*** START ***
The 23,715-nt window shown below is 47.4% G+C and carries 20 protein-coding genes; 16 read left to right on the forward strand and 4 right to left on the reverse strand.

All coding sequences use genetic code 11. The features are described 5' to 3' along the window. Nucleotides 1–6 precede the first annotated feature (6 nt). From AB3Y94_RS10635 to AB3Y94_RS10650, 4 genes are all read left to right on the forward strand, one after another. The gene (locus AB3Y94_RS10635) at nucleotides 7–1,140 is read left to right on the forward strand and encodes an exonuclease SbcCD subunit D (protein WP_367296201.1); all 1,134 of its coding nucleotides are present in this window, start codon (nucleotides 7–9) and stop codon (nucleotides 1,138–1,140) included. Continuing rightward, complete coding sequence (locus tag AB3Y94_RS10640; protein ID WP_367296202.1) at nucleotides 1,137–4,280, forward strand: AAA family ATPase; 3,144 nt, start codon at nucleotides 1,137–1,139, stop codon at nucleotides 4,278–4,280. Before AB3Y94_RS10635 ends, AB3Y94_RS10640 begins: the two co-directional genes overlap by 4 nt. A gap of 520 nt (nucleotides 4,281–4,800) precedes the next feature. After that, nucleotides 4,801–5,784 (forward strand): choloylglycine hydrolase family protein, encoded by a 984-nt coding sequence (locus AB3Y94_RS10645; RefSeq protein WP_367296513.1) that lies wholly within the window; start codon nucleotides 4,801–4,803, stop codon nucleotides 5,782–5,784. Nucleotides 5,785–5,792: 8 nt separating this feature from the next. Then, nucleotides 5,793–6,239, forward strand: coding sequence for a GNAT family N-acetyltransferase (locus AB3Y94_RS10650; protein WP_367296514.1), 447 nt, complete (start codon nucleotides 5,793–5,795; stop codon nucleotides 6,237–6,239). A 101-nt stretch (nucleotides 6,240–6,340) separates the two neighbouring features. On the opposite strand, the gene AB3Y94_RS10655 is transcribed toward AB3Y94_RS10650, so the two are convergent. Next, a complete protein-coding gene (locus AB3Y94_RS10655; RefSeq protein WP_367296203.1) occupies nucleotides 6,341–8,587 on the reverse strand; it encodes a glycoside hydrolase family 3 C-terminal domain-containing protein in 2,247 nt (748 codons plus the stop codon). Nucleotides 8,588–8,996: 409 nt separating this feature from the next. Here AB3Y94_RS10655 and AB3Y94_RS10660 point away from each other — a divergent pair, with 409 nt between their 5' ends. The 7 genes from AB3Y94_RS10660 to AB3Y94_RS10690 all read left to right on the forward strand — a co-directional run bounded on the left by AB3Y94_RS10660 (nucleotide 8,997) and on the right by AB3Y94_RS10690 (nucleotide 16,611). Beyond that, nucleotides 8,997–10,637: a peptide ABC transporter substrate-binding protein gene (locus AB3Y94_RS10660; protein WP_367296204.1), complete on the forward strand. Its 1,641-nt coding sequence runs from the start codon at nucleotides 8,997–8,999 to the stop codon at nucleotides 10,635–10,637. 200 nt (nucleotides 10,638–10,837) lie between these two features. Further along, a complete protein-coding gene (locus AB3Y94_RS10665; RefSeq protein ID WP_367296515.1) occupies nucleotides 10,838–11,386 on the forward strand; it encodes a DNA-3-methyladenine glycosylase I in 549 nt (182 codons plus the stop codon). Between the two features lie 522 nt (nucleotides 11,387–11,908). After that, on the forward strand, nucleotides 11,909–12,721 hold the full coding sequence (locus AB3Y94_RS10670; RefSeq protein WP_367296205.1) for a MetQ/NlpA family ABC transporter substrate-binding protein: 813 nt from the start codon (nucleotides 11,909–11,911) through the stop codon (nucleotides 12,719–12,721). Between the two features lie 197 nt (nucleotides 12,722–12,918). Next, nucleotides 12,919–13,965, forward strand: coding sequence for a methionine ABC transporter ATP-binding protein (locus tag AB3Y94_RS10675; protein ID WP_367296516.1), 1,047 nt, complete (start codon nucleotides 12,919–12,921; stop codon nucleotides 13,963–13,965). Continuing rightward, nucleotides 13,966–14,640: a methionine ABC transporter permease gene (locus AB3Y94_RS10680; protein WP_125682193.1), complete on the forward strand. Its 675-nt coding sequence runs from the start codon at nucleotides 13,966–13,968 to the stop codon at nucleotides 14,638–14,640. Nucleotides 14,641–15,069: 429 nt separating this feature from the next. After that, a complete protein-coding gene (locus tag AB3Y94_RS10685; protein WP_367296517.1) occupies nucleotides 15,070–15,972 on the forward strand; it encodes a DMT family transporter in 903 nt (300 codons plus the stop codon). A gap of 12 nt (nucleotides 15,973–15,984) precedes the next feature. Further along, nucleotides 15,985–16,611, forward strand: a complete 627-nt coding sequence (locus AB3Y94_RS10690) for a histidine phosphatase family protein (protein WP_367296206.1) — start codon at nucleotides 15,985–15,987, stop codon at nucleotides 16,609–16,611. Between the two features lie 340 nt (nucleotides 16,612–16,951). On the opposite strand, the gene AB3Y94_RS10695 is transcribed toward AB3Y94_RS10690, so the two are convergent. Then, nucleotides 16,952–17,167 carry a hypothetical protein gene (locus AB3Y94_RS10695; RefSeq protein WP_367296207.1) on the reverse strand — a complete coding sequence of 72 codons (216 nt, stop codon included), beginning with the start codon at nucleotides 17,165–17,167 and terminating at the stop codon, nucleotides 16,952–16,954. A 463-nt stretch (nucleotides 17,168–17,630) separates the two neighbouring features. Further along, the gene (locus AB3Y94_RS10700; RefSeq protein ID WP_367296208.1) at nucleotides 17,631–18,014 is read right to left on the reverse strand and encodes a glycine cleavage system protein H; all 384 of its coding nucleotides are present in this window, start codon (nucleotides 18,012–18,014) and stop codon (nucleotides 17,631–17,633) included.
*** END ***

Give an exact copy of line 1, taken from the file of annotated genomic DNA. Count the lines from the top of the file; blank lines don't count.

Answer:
The 23,715-nt window shown below is 47.4% G+C and carries 20 protein-coding genes; 16 read left to right on the forward strand and 4 right to left on the reverse strand.